Kyoto University has a large collection of human embryos (40,000-50,000) that were collected from 1961 to 1974. This famous "Kyoto Collection of Human Embryos" is believed to be the largest human embryo collection in the world. Because such a collection would never be obtained again, their non-destructive 3D measurements are highly desired.
MR microscopy is a very powerful tool for 3D measurements of human embryos, because chemically fixed human embryos contain large quantities of mobile or NMR visible protons, which are major components of the formalin preservation fluid. Consequently, Kyoto and Tsukuba Universities began a project in 1999 to acquire 3D MR microscopic images of thousands of embryos. We finally acquired 3D MR microscopic images of 1,204 chemically fixed human embryos using a super-parallel MR microscope operated at 2.34T.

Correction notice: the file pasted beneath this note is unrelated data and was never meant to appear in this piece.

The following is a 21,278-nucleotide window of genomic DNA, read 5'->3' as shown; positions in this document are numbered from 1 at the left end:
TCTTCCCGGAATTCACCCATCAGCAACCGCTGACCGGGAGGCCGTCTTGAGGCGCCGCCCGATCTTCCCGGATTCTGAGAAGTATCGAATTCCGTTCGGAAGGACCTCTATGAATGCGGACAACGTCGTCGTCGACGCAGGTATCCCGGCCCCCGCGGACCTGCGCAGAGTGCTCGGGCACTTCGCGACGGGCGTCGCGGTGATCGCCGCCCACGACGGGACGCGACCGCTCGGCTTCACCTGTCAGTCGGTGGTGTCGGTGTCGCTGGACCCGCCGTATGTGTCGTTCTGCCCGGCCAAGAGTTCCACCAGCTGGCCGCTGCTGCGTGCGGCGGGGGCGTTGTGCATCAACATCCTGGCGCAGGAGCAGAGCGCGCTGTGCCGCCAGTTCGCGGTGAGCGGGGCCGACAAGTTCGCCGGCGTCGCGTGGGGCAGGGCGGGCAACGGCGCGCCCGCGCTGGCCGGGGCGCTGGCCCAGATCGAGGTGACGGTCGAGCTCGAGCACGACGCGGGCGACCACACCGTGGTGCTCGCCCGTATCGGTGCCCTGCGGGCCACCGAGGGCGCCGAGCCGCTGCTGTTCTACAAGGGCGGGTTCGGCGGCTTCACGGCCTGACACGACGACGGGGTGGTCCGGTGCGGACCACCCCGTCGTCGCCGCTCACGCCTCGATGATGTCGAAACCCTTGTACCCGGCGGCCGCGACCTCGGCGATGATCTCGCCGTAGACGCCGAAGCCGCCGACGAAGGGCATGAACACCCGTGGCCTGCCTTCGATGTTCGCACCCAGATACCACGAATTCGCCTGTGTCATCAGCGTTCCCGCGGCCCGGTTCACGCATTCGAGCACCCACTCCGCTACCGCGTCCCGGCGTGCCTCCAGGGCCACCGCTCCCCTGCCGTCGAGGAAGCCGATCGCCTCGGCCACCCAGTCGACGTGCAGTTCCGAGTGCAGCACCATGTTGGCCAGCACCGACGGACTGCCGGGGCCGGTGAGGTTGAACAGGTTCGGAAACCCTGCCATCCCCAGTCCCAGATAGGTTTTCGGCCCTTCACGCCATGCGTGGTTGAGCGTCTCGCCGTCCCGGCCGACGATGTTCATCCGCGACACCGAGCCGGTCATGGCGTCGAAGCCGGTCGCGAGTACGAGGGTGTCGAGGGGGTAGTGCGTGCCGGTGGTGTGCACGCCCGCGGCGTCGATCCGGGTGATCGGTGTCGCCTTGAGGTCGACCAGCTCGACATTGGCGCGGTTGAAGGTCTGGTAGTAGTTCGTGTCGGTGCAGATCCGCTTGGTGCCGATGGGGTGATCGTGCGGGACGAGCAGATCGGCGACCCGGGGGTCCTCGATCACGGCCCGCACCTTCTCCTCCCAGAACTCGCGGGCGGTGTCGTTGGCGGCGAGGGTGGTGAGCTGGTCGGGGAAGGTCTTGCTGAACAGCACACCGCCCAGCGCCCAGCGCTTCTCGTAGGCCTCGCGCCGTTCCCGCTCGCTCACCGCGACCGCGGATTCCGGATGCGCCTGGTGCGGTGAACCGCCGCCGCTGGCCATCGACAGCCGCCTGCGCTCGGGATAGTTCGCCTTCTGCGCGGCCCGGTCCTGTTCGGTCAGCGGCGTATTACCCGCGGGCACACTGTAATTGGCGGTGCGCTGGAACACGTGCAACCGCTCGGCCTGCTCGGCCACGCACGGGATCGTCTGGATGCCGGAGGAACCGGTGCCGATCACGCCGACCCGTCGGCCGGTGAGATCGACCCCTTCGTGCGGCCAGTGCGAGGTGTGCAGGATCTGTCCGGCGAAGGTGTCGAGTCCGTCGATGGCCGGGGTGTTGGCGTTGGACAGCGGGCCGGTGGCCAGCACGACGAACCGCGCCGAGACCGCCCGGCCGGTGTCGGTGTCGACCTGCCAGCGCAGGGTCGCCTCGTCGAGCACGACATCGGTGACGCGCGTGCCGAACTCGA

The chemically fixed human embryos measred in this project are tabulated below.